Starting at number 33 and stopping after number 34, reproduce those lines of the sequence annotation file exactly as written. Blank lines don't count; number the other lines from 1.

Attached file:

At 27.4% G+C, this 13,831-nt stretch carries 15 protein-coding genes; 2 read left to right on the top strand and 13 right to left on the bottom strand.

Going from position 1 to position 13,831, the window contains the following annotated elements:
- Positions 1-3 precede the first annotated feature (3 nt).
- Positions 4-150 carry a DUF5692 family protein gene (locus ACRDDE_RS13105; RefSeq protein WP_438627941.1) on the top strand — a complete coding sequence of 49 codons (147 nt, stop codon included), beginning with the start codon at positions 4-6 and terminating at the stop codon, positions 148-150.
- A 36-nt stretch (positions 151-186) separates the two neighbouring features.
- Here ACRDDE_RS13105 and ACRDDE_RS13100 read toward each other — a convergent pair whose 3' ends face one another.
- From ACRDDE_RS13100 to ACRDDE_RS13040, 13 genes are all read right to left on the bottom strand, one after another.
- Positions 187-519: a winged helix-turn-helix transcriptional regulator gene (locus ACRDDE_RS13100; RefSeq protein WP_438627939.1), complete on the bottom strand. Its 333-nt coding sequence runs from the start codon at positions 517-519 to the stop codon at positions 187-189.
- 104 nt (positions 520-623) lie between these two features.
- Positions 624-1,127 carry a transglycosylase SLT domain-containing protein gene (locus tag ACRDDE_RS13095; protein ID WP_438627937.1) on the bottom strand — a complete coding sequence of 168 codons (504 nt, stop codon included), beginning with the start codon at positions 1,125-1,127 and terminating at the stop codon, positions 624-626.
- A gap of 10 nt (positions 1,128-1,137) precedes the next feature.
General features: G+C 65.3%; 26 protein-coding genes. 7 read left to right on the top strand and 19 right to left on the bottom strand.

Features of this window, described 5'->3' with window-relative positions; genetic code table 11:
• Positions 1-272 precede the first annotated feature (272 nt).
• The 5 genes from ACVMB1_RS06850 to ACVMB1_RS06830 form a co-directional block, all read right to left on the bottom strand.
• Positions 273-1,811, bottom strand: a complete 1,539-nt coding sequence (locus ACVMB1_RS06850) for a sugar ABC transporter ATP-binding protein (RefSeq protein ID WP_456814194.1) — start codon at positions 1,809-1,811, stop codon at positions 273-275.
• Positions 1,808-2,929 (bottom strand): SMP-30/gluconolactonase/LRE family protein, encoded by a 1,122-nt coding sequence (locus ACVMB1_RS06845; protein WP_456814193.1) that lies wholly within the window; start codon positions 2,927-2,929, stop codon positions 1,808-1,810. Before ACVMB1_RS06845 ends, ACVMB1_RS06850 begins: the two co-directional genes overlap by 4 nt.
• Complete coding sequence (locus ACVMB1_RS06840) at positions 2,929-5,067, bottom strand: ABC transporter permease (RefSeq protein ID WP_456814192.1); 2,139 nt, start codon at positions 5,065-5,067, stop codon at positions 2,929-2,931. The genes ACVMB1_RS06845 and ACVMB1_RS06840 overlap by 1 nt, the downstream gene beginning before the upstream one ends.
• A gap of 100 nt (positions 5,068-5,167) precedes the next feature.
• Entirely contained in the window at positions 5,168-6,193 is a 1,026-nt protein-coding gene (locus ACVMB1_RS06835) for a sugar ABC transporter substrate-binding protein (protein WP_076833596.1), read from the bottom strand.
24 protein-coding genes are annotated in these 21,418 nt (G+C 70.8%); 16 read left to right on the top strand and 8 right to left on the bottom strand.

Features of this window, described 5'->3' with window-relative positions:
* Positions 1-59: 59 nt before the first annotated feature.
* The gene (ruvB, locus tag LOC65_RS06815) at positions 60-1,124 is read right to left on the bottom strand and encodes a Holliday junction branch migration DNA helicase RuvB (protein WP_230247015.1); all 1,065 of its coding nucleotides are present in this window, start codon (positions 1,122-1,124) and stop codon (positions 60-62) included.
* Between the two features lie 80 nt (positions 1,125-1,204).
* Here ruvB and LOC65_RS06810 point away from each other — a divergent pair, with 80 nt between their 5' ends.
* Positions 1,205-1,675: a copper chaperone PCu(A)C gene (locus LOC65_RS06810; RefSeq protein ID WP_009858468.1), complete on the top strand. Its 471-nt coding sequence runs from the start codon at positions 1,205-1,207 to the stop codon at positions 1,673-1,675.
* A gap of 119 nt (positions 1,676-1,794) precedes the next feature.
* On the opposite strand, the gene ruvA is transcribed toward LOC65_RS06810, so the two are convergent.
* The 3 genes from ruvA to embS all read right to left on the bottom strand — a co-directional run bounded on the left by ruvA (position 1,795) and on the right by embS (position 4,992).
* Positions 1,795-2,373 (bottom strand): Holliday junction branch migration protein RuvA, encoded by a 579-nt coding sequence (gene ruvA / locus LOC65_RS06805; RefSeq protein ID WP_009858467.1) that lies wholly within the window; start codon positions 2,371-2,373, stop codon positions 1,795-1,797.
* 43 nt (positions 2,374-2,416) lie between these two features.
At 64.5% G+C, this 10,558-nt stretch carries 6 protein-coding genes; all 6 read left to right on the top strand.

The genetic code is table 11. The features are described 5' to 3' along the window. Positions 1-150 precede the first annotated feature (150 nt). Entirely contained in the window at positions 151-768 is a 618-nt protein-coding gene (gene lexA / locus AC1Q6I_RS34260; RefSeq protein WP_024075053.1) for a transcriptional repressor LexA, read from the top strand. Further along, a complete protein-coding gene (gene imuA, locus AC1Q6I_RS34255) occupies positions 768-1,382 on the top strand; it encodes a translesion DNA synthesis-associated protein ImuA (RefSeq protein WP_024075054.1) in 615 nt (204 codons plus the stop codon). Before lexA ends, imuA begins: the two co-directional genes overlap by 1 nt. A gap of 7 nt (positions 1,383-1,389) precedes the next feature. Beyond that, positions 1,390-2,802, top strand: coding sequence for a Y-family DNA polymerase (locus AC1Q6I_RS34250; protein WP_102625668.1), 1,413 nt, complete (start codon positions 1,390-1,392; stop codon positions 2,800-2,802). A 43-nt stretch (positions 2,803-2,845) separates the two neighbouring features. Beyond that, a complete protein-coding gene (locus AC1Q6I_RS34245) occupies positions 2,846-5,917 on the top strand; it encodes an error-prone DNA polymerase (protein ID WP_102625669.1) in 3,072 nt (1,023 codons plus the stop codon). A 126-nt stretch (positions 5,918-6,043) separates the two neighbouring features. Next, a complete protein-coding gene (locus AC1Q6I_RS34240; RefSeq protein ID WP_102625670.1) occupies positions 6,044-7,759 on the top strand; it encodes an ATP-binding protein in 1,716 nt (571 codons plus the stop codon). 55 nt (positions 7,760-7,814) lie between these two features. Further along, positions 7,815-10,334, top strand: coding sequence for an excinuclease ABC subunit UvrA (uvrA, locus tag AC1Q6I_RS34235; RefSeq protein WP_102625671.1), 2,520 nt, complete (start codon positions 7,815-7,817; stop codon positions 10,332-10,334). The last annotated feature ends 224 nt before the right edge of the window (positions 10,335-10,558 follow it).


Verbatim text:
At 64.5% G+C, this 10,558-nt stretch carries 6 protein-coding genes; all 6 read left to right on the top strand.

The genetic code is table 11. The features are described 5' to 3' along the window. Positions 1-150 precede the first annotated feature (150 nt). Entirely contained in the window at positions 151-768 is a 618-nt protein-coding gene (gene lexA / locus AC1Q6I_RS34260; RefSeq protein WP_024075053.1) for a transcriptional repressor LexA, read from the top strand. Further along, a complete protein-coding gene (gene imuA, locus AC1Q6I_RS34255) occupies positions 768-1,382 on the top strand; it encodes a translesion DNA synthesis-associated protein ImuA (RefSeq protein WP_024075054.1) in 615 nt (204 codons plus the stop codon). Before lexA ends, imuA begins: the two co-directional genes overlap by 1 nt. A gap of 7 nt (positions 1,383-1,389) precedes the next feature. Beyond that, positions 1,390-2,802, top strand: coding sequence for a Y-family DNA polymerase (locus AC1Q6I_RS34250; protein WP_102625668.1), 1,413 nt, complete (start codon positions 1,390-1,392; stop codon positions 2,800-2,802). A 43-nt stretch (positions 2,803-2,845) separates the two neighbouring features. Beyond that, a complete protein-coding gene (locus AC1Q6I_RS34245) occupies positions 2,846-5,917 on the top strand; it encodes an error-prone DNA polymerase (protein ID WP_102625669.1) in 3,072 nt (1,023 codons plus the stop codon). A 126-nt stretch (positions 5,918-6,043) separates the two neighbouring features. Next, a complete protein-coding gene (locus AC1Q6I_RS34240; RefSeq protein ID WP_102625670.1) occupies positions 6,044-7,759 on the top strand; it encodes an ATP-binding protein in 1,716 nt (571 codons plus the stop codon). 55 nt (positions 7,760-7,814) lie between these two features. Further along, positions 7,815-10,334, top strand: coding sequence for an excinuclease ABC subunit UvrA (uvrA, locus tag AC1Q6I_RS34235; RefSeq protein WP_102625671.1), 2,520 nt, complete (start codon positions 7,815-7,817; stop codon positions 10,332-10,334). The last annotated feature ends 224 nt before the right edge of the window (positions 10,335-10,558 follow it).